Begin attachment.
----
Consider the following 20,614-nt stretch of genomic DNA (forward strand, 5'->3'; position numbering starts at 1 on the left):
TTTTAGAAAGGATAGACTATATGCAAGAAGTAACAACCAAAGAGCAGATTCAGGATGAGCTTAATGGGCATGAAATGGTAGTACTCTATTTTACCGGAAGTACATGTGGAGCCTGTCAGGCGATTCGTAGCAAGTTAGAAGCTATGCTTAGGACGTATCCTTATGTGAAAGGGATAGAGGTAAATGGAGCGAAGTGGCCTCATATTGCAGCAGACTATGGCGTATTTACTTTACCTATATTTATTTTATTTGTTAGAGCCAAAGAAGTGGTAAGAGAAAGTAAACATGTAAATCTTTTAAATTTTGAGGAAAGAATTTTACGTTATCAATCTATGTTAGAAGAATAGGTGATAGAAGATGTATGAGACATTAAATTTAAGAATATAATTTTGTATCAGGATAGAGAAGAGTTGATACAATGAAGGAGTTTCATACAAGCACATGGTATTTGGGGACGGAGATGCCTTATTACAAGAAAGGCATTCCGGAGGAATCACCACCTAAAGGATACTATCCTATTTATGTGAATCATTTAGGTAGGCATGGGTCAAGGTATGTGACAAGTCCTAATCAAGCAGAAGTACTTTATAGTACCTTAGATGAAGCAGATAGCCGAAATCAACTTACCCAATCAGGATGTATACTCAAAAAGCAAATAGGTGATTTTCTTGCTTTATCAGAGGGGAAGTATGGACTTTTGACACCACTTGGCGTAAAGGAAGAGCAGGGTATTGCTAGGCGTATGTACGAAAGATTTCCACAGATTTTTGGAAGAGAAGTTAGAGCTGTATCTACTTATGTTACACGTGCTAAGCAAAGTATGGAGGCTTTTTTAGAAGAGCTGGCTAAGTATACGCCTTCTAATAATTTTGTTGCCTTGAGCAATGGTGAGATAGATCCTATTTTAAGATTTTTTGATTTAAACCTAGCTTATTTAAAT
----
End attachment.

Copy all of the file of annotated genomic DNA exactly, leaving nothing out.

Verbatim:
Consider the following 20,614-nt stretch of genomic DNA (forward strand, 5'->3'; position numbering starts at 1 on the left):
TTTTAGAAAGGATAGACTATATGCAAGAAGTAACAACCAAAGAGCAGATTCAGGATGAGCTTAATGGGCATGAAATGGTAGTACTCTATTTTACCGGAAGTACATGTGGAGCCTGTCAGGCGATTCGTAGCAAGTTAGAAGCTATGCTTAGGACGTATCCTTATGTGAAAGGGATAGAGGTAAATGGAGCGAAGTGGCCTCATATTGCAGCAGACTATGGCGTATTTACTTTACCTATATTTATTTTATTTGTTAGAGCCAAAGAAGTGGTAAGAGAAAGTAAACATGTAAATCTTTTAAATTTTGAGGAAAGAATTTTACGTTATCAATCTATGTTAGAAGAATAGGTGATAGAAGATGTATGAGACATTAAATTTAAGAATATAATTTTGTATCAGGATAGAGAAGAGTTGATACAATGAAGGAGTTTCATACAAGCACATGGTATTTGGGGACGGAGATGCCTTATTACAAGAAAGGCATTCCGGAGGAATCACCACCTAAAGGATACTATCCTATTTATGTGAATCATTTAGGTAGGCATGGGTCAAGGTATGTGACAAGTCCTAATCAAGCAGAAGTACTTTATAGTACCTTAGATGAAGCAGATAGCCGAAATCAACTTACCCAATCAGGATGTATACTCAAAAAGCAAATAGGTGATTTTCTTGCTTTATCAGAGGGGAAGTATGGACTTTTGACACCACTTGGCGTAAAGGAAGAGCAGGGTATTGCTAGGCGTATGTACGAAAGATTTCCACAGATTTTTGGAAGAGAAGTTAGAGCTGTATCTACTTATGTTACACGTGCTAAGCAAAGTATGGAGGCTTTTTTAGAAGAGCTGGCTAAGTATACGCCTTCTAATAATTTTGTTGCCTTGAGCAATGGTGAGATAGATCCTATTTTAAGATTTTTTGATTTAAACCTAGCTTATTTAAAT